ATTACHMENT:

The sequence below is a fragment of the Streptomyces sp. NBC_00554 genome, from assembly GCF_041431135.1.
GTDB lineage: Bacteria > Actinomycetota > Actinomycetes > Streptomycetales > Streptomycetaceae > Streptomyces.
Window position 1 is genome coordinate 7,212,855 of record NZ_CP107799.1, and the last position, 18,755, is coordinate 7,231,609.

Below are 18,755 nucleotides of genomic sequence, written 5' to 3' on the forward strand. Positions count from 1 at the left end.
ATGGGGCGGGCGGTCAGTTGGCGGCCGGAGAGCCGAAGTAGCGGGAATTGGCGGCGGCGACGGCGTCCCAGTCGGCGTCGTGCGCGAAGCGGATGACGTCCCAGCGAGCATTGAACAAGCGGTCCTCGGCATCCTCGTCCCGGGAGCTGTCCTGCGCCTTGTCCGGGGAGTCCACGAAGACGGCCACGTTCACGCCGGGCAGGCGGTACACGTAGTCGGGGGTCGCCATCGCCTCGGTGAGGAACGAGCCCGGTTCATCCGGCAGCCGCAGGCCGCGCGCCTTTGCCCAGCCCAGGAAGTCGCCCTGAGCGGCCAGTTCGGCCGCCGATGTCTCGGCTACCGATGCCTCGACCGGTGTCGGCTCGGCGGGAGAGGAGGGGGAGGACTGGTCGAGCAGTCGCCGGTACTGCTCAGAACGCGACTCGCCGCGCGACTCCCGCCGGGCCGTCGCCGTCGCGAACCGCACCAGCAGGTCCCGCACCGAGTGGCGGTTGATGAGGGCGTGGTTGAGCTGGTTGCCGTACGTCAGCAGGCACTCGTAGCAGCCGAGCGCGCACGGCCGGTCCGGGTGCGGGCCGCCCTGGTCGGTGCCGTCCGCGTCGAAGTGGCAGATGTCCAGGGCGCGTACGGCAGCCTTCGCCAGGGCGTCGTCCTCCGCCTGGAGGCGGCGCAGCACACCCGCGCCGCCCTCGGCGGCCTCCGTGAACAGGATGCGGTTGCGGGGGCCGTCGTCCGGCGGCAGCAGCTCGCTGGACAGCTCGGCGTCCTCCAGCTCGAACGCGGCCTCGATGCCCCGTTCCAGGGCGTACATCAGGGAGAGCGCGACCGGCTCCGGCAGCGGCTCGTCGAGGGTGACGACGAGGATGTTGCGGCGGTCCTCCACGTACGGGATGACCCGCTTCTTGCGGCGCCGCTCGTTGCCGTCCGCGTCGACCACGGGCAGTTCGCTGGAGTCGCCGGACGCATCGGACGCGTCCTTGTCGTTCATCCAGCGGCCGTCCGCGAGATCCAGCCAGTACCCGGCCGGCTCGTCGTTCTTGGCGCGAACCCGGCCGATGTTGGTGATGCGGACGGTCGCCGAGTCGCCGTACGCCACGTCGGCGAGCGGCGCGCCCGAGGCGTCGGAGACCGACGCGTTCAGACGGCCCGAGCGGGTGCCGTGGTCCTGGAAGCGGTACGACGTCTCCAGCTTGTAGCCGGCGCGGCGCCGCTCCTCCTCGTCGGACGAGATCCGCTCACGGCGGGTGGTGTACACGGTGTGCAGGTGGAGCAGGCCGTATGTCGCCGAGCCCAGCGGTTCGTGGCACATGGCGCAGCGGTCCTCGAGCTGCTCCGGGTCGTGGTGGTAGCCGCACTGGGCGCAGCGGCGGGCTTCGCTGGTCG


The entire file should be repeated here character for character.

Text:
The sequence below is a fragment of the Streptomyces sp. NBC_00554 genome, from assembly GCF_041431135.1.
GTDB lineage: Bacteria > Actinomycetota > Actinomycetes > Streptomycetales > Streptomycetaceae > Streptomyces.
Window position 1 is genome coordinate 7,212,855 of record NZ_CP107799.1, and the last position, 18,755, is coordinate 7,231,609.

Below are 18,755 nucleotides of genomic sequence, written 5' to 3' on the forward strand. Positions count from 1 at the left end.
ATGGGGCGGGCGGTCAGTTGGCGGCCGGAGAGCCGAAGTAGCGGGAATTGGCGGCGGCGACGGCGTCCCAGTCGGCGTCGTGCGCGAAGCGGATGACGTCCCAGCGAGCATTGAACAAGCGGTCCTCGGCATCCTCGTCCCGGGAGCTGTCCTGCGCCTTGTCCGGGGAGTCCACGAAGACGGCCACGTTCACGCCGGGCAGGCGGTACACGTAGTCGGGGGTCGCCATCGCCTCGGTGAGGAACGAGCCCGGTTCATCCGGCAGCCGCAGGCCGCGCGCCTTTGCCCAGCCCAGGAAGTCGCCCTGAGCGGCCAGTTCGGCCGCCGATGTCTCGGCTACCGATGCCTCGACCGGTGTCGGCTCGGCGGGAGAGGAGGGGGAGGACTGGTCGAGCAGTCGCCGGTACTGCTCAGAACGCGACTCGCCGCGCGACTCCCGCCGGGCCGTCGCCGTCGCGAACCGCACCAGCAGGTCCCGCACCGAGTGGCGGTTGATGAGGGCGTGGTTGAGCTGGTTGCCGTACGTCAGCAGGCACTCGTAGCAGCCGAGCGCGCACGGCCGGTCCGGGTGCGGGCCGCCCTGGTCGGTGCCGTCCGCGTCGAAGTGGCAGATGTCCAGGGCGCGTACGGCAGCCTTCGCCAGGGCGTCGTCCTCCGCCTGGAGGCGGCGCAGCACACCCGCGCCGCCCTCGGCGGCCTCCGTGAACAGGATGCGGTTGCGGGGGCCGTCGTCCGGCGGCAGCAGCTCGCTGGACAGCTCGGCGTCCTCCAGCTCGAACGCGGCCTCGATGCCCCGTTCCAGGGCGTACATCAGGGAGAGCGCGACCGGCTCCGGCAGCGGCTCGTCGAGGGTGACGACGAGGATGTTGCGGCGGTCCTCCACGTACGGGATGACCCGCTTCTTGCGGCGCCGCTCGTTGCCGTCCGCGTCGACCACGGGCAGTTCGCTGGAGTCGCCGGACGCATCGGACGCGTCCTTGTCGTTCATCCAGCGGCCGTCCGCGAGATCCAGCCAGTACCCGGCCGGCTCGTCGTTCTTGGCGCGAACCCGGCCGATGTTGGTGATGCGGACGGTCGCCGAGTCGCCGTACGCCACGTCGGCGAGCGGCGCGCCCGAGGCGTCGGAGACCGACGCGTTCAGACGGCCCGAGCGGGTGCCGTGGTCCTGGAAGCGGTACGACGTCTCCAGCTTGTAGCCGGCGCGGCGCCGCTCCTCCTCGTCGGACGAGATCCGCTCACGGCGGGTGGTGTACACGGTGTGCAGGTGGAGCAGGCCGTATGTCGCCGAGCCCAGCGGTTCGTGGCACATGGCGCAGCGGTCCTCGAGCTGCTCCGGGTCGTGGTGGTAGCCGCACTGGGCGCAGCGGCGGGCTTCGCTGGTCG